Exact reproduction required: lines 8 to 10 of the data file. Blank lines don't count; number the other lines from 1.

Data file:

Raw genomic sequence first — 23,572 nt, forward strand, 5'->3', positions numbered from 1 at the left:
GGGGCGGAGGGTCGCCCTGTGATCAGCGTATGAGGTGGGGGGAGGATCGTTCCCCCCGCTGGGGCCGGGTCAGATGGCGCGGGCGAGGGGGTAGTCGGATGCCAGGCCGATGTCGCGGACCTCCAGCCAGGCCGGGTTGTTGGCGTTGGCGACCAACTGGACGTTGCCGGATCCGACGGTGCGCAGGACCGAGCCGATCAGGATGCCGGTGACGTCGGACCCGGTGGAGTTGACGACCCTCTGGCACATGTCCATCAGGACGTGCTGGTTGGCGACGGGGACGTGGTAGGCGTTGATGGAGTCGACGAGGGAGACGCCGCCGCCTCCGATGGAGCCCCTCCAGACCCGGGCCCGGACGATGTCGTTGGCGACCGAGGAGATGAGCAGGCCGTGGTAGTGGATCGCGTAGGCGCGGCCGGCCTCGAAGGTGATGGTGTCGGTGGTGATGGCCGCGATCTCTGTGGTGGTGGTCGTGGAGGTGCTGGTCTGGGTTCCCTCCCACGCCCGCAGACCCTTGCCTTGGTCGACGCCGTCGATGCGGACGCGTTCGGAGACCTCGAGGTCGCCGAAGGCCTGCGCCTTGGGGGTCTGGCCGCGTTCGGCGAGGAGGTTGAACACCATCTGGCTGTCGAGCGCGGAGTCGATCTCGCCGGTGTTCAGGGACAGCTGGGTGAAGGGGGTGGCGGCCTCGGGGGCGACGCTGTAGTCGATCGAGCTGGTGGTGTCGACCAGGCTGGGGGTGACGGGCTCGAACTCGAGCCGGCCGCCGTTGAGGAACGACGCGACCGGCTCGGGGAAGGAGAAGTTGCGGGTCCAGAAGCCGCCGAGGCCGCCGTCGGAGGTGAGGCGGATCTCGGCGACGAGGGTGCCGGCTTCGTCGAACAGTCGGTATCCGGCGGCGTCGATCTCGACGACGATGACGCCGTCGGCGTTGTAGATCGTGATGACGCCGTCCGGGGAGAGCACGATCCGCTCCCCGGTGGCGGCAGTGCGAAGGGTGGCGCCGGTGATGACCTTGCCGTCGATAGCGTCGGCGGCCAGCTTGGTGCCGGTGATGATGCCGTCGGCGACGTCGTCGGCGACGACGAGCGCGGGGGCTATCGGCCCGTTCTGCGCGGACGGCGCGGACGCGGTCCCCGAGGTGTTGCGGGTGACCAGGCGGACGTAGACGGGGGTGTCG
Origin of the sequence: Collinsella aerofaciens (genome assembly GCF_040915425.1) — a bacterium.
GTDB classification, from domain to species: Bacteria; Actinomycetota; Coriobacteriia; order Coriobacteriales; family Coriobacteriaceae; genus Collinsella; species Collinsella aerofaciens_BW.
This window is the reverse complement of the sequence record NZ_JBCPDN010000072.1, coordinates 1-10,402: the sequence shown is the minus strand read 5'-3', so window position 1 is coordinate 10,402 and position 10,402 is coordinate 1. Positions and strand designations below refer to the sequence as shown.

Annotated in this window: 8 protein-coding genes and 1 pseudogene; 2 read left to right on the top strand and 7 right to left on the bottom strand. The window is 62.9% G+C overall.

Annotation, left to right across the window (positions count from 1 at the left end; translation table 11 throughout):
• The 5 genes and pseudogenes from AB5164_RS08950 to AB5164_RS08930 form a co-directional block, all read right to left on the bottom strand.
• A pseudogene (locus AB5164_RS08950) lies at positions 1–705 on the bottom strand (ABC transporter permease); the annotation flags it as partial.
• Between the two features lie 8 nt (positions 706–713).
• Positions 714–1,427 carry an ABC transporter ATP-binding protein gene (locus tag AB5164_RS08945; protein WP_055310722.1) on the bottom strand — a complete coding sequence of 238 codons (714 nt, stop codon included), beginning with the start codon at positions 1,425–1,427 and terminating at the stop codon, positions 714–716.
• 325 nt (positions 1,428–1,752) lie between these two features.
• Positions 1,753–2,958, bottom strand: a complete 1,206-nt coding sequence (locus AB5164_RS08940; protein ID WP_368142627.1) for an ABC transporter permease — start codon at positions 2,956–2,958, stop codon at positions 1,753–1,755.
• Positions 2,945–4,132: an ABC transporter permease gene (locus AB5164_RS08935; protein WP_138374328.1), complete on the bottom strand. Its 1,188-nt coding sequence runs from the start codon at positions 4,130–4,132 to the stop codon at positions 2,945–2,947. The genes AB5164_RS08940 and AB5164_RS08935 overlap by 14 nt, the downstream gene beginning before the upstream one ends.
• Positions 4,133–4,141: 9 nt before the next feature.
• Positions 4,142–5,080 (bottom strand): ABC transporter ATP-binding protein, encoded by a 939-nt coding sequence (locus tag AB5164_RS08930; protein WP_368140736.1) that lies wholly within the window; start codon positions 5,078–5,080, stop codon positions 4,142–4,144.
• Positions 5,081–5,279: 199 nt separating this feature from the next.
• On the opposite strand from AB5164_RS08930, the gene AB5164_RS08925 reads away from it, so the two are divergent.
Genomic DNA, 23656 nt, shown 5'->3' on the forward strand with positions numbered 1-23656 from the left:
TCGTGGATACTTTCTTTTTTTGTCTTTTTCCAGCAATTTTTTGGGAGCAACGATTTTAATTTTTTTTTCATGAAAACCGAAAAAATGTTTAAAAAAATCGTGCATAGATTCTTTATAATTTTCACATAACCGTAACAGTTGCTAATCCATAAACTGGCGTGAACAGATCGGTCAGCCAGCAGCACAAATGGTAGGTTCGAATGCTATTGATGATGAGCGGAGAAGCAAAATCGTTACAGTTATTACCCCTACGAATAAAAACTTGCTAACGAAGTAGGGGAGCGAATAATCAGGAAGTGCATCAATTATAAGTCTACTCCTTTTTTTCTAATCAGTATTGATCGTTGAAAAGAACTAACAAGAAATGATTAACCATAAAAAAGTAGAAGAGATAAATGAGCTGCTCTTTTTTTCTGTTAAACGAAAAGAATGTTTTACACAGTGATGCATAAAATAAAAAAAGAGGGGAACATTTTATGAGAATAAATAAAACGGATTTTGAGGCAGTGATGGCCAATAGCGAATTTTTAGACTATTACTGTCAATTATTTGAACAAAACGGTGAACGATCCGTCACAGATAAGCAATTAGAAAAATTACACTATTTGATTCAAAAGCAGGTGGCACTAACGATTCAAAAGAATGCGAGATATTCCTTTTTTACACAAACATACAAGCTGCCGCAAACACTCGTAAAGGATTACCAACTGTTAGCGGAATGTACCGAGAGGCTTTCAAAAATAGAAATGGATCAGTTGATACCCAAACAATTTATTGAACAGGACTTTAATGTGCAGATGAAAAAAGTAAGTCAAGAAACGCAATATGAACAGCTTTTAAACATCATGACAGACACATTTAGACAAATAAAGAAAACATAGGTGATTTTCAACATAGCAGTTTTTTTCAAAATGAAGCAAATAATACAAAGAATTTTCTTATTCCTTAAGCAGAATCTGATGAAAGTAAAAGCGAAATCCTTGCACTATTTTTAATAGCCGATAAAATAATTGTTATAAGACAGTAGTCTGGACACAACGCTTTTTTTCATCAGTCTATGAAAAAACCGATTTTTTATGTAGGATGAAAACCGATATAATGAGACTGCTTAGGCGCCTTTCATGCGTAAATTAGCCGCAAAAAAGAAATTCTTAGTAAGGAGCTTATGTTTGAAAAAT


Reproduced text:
• The 5 genes and pseudogenes from AB5164_RS08950 to AB5164_RS08930 form a co-directional block, all read right to left on the bottom strand.
• A pseudogene (locus AB5164_RS08950) lies at positions 1–705 on the bottom strand (ABC transporter permease); the annotation flags it as partial.
• Between the two features lie 8 nt (positions 706–713).